By: Emily Kellar
Texas State Student
SAN MARCOS- There are big things happening in San Marcos. While recently being named the fastest growing city in America in 2013, the year also marked the sixteenth consecutive year that Texas State University has set a new record for total enrollment.
The rapid increase in population has the potential to benefit the city of San Marcos and its community in many ways, but some residents believe that the negative effects may end up outweighing the benefits.
With last fall's record-setting enrollment of 35,568 students, Texas State University President Denise M. Trauth embraces the growth. "This new high in student enrollment demonstrates that Texas State continues to be a leading university in the state," Trauth said. "Students and their families recognize our institution offers both an outstanding educational experience as well as exceptional value."
However, residents have mixed opinions about the future of San Marcos.
Dakota Colby, a 26-year-old resident and Texas State alumnus is optimistic about the future. "The growth was inevitable. San Marcos is a beautiful city and we have a really nice campus," Colby said. "I would say that we are receiving the benefits more than the negative effects."
Other residents seem uncertain about how such an increase in population might affect the community.
Senior Grace Svoboda thinks the growth is changing the city for the worst. "I liked the small-town feeling of San Marcos," Svoboda said. "The feeling is still there but I can tell it's starting to fade as the city grows."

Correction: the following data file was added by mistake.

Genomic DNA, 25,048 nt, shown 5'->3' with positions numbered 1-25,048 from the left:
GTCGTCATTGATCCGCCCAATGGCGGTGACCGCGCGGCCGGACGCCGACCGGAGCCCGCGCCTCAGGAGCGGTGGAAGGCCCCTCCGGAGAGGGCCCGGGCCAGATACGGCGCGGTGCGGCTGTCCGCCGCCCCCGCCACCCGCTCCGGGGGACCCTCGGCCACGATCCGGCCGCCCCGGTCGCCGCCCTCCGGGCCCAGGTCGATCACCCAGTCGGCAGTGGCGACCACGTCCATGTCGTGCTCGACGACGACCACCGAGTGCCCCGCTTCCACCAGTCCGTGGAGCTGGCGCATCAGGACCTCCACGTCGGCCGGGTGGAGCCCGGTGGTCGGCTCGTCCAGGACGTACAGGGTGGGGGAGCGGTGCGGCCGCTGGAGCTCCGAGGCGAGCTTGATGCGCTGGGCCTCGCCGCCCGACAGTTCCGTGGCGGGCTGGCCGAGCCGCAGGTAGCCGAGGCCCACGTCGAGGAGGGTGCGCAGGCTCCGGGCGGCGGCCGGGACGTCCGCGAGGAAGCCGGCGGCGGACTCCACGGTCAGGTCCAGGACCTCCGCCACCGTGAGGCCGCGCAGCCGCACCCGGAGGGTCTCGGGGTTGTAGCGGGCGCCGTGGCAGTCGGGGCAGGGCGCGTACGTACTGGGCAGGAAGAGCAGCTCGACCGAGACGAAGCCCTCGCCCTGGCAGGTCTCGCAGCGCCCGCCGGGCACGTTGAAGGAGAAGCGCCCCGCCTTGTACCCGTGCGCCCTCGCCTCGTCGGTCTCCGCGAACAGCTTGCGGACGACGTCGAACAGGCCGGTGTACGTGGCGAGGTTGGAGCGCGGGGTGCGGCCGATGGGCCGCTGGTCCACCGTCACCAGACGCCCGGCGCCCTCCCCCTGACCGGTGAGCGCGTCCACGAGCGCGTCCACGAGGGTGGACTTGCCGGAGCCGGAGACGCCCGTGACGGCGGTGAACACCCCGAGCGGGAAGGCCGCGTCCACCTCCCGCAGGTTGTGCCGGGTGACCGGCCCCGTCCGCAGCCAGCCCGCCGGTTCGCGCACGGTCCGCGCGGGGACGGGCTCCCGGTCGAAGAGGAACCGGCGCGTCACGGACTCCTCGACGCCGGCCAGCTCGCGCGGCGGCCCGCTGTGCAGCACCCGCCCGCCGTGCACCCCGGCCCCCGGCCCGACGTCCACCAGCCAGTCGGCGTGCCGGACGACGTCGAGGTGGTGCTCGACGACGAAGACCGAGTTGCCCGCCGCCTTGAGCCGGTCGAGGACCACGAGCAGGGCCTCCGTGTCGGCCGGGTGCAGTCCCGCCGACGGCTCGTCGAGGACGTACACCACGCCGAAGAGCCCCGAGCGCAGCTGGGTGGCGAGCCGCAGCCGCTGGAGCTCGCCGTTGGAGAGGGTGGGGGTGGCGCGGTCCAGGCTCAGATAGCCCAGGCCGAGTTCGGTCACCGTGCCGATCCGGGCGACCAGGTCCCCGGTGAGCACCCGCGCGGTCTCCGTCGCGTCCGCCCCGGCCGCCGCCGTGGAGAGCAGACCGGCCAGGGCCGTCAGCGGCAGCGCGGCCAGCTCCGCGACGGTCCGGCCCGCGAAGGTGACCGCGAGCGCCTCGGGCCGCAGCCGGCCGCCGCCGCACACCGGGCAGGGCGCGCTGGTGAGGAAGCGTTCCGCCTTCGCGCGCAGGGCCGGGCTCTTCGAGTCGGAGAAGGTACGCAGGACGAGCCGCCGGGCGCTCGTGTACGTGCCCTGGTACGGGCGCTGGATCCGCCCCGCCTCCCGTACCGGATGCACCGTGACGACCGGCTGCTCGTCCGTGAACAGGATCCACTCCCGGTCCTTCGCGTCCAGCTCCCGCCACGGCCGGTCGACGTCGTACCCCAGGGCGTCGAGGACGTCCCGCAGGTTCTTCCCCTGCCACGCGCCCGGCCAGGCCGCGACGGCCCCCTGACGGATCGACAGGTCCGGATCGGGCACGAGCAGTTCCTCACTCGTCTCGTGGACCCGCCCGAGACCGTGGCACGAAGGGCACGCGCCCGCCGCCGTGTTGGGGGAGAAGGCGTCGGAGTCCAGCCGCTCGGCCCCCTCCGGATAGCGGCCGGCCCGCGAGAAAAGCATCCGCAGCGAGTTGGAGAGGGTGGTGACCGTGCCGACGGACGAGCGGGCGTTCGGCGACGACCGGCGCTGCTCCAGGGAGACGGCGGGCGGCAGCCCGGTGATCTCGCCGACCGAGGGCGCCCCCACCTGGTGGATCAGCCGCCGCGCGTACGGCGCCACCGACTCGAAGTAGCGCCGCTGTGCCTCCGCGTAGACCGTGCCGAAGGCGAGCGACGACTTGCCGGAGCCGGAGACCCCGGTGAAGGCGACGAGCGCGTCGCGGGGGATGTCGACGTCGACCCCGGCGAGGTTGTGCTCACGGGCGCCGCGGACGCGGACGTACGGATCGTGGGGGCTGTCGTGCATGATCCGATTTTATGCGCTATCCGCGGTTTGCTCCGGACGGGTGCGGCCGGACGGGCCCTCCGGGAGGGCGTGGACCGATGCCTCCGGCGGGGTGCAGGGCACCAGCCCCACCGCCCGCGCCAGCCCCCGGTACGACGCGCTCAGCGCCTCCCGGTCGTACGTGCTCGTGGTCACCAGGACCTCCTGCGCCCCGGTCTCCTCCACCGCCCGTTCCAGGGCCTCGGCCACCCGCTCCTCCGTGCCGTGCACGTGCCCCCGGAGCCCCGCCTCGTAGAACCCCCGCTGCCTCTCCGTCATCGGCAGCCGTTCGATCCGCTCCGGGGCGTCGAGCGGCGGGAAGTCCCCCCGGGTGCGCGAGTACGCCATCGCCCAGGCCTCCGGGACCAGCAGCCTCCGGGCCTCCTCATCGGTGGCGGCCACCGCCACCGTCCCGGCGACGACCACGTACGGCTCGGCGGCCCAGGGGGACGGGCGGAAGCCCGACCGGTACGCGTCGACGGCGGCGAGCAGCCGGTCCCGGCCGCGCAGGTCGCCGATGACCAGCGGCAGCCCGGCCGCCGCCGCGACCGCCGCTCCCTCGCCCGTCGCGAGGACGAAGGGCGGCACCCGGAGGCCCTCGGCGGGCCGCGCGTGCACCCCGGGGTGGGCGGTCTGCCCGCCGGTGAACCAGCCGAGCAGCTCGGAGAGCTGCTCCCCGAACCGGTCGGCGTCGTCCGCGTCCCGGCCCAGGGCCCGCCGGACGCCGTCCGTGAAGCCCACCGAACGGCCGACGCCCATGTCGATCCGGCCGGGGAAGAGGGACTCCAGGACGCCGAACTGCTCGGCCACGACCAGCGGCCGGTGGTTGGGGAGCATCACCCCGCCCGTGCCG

While many of the recent complaints have been about traffic or insufficient parking, the main concern of worried residents is that San Marcos' continual growth might destroy the city's fragile ecosystem.
"I don't know if it affects me directly but you can definitely see the effect on the town. Not just in the traffic but in the rivers," said sophomore Caroline Baxter. "We live in this really amazing ecosystem, one of the really rare ecosystems, and that's taken for granted for a lot."
The San Marcos River originates from the springs that bubble up from the bottom of Spring Lake, namely Aquarena Springs. The lake, along with the river, are home to several threatened or endangered species including the Texas Blind Salamander, Fountain Darter and the heavily prided Texas Wild Rice.
Junior Stephanie Schulz recognizes that action should be taken to maintain the river's vitality. "It's so sensitive and especially the wild rice," Schulz said. "The heads of the university should respect that."
While some say that it is the university's responsibility to maintain the rivers, other believe that it is the city's problem.
When asked if the city should continue to grow, sophomore Leah Perez said, "Of course, but it just needs to grow at a slower rate. It really depends on the city. The city should assimilate to the university's growing population."
The San Marcos River, which runs through the university's campus, is one of the main attractions that drive people to come to San Marcos. The community revolves around what the river has to offer and when the weather is nice, it doesn't take long for its banks to become packed with people.
While the city struggles to adjust to the influx of incoming students, residents urge others to help protect the environment against any irreversible damage that may now be threatening the ecosystem.
"Although it's good for the university and the San Marcos community, I dread the day that our beautiful river and its resources show obvious signs of population growth," Svoboda said. "It's important that the San Marcos community keeps our environment a priority."
Anyone who would like to help maintain and protect the San Marcos River can visit the San Marcos River Foundation online to become a member or submit a donation.
Unites States Census Bureau
University News Service
San Marcos River Foundation